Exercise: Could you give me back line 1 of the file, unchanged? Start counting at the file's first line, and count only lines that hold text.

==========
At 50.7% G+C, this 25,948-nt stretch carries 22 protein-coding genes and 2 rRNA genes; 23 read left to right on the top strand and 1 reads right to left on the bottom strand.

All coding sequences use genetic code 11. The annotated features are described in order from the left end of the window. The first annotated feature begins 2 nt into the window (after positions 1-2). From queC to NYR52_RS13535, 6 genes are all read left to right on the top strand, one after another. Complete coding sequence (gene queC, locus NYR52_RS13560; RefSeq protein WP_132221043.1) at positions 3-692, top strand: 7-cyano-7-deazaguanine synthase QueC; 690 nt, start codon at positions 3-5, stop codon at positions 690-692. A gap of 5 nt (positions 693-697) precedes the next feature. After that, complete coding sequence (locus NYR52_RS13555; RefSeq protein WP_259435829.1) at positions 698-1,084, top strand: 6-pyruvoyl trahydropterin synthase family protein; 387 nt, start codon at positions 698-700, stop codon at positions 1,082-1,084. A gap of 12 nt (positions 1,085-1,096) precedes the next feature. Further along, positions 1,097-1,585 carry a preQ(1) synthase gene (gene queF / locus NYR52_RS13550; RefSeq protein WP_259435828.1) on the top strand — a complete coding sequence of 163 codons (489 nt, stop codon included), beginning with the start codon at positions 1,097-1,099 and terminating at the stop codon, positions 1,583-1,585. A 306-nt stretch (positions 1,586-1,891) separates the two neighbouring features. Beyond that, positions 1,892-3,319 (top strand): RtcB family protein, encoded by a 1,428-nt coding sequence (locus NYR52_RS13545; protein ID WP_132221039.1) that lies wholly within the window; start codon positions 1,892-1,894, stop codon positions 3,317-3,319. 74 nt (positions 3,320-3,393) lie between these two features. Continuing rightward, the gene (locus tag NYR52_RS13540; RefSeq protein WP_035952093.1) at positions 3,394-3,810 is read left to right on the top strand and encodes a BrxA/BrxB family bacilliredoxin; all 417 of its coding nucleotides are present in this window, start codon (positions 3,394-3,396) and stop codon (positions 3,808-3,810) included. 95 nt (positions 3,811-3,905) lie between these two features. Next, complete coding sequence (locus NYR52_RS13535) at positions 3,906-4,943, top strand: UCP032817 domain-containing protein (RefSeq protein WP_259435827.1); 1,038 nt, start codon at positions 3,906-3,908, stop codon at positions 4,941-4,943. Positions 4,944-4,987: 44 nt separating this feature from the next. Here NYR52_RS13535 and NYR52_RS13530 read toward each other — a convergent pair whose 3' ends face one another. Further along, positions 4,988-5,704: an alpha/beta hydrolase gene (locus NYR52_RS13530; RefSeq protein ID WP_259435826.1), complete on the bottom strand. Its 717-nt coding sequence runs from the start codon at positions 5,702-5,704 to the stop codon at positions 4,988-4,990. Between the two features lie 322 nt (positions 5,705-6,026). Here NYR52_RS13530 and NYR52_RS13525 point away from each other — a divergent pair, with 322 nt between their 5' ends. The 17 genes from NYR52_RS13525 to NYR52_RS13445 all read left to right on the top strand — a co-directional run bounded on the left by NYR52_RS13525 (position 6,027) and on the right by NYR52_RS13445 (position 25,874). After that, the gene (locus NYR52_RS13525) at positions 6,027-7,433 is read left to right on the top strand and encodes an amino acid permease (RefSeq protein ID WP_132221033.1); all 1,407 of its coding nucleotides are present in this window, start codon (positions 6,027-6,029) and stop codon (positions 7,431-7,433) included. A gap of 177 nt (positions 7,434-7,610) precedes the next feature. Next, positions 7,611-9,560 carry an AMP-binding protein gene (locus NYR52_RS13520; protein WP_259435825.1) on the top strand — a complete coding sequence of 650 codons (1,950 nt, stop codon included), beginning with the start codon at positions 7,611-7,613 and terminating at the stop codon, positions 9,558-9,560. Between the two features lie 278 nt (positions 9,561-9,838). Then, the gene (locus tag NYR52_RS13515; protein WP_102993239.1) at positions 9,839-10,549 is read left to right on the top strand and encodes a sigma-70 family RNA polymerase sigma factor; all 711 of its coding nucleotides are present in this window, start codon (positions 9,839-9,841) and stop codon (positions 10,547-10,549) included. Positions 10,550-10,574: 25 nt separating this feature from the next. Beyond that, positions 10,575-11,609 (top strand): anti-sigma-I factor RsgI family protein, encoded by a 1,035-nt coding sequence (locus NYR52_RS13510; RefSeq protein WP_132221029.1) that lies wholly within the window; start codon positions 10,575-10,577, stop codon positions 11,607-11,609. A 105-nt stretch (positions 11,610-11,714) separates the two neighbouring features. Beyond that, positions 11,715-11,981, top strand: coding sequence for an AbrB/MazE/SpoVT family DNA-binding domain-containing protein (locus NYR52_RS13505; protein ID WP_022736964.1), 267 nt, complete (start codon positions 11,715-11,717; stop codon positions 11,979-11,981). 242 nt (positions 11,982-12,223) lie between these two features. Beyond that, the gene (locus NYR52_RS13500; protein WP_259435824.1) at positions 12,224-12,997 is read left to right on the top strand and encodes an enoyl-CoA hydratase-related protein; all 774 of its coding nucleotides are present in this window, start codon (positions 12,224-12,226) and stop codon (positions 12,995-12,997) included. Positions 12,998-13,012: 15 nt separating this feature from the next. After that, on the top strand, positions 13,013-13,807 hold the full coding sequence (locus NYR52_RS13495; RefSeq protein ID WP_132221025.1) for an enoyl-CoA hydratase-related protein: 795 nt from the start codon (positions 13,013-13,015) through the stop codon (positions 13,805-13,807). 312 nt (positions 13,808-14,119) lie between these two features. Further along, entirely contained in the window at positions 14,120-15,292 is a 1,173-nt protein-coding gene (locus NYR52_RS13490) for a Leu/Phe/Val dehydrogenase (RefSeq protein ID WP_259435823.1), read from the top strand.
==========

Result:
At 50.7% G+C, this 25,948-nt stretch carries 22 protein-coding genes and 2 rRNA genes; 23 read left to right on the top strand and 1 reads right to left on the bottom strand.